It’s not that I don’t have any fun East Coast memories they are just few and far between. One I clearly remember though is clamming with Jimmy in Connecticut.
Me sitting in an inner tube, connected to him w/ a rope tied around his waist. I held onto a second rope that attached to another inner tube that held a deep, plastic bucket.
It was early, low tide. We pitch-forked into the wet sand and brought up heavy clumps, loaded with juicy clams.
So that was a good East Coast memory.
After having a “White Christmas” for most of my life, December in California took some getting used to. I’d go for walks and pass orange and lemon trees heavy with ripe and shiny fruit. I felt like I was strolling thru a scene on one of those old fruit box labels with names like “California Beauty” or “Gold Coast Brand”.
Instead of snow on the ground, the winter rains turned the dry grassy hills into lush green mounds. I mowed the lawn a week before Christmas, thinking “This sure beats shoveling the driveway.”
I laughed thinking of the shrink I’d met at a party once who said she was booked solid around the holidays, with clients who’d gotten as far away from their East Coast parents as they could, before falling into the ocean.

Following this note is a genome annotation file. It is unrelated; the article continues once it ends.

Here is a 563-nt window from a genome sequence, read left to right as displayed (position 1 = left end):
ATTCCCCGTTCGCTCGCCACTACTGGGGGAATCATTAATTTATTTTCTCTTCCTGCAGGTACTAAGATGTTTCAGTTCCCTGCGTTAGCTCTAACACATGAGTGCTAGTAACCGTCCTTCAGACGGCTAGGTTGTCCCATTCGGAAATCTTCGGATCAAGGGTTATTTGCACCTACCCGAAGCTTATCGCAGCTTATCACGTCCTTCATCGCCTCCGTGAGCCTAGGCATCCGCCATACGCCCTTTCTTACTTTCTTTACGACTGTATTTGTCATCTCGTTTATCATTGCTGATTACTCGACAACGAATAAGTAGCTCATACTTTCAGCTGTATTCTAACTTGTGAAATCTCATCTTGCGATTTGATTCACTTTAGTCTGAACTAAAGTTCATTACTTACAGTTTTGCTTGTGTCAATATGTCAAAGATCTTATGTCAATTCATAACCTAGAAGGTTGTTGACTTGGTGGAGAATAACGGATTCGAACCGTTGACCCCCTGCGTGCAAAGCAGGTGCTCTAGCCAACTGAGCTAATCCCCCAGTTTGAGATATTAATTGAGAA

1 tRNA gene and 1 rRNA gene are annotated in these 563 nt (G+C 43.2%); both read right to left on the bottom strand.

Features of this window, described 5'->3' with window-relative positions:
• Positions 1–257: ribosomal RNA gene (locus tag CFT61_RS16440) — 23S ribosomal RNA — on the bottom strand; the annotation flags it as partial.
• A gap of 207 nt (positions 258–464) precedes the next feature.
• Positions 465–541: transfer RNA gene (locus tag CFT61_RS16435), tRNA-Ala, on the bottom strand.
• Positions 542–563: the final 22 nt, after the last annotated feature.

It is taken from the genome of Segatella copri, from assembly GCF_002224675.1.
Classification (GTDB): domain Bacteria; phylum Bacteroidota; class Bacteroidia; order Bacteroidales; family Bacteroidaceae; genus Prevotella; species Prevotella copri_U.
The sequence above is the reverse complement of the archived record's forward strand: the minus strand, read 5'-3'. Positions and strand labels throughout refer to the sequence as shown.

It was the cold climate I was fleeing, more than the family commitments.
I learned that the winter months were actually some of the best for going to the beach. The fog was usually gone as were as most of the crowds.
Every beach had it’s own personality.
Living in Petaluma, I’d drive down D Street imagining which of the Victorian mansions I’d most like to live in. Anything with a round tower room, surrounded by rose gardens, usually got my vote.
The suburbs slowly faded as the houses grew farther apart, and the view changed to dairy farms, grazing cows and the occasional llama. In the spring, the fields were dotted with tiny white lambs that looked more like adorable stuffed animals, than actual baby sheep.
Other seasons brought different sights and sounds.
A walk along the public pier in Pacifica one cold, windy Sunday in May was brisk but exciting as I passed people hauling up fat, delicious-looking Dungeness crab in nets.
The men there had come for the day. They grilled chicken and sausages on small hibachi’s, while their kids, some not as excited to be there, bundled up in fleece blankets against the cold.
It wasn’t an accident that I’ve only lived on coasts, as I need to be able to get to the ocean sooner rather than later.
There was no turning back once I realized people who lived in California could garden year round!!!! Before long, Christmas lights hung on cactuses and reindeer displays on green front lawns seemed like a fine way to celebrate the season.
My only regret was that I hadn’t moved here years earlier.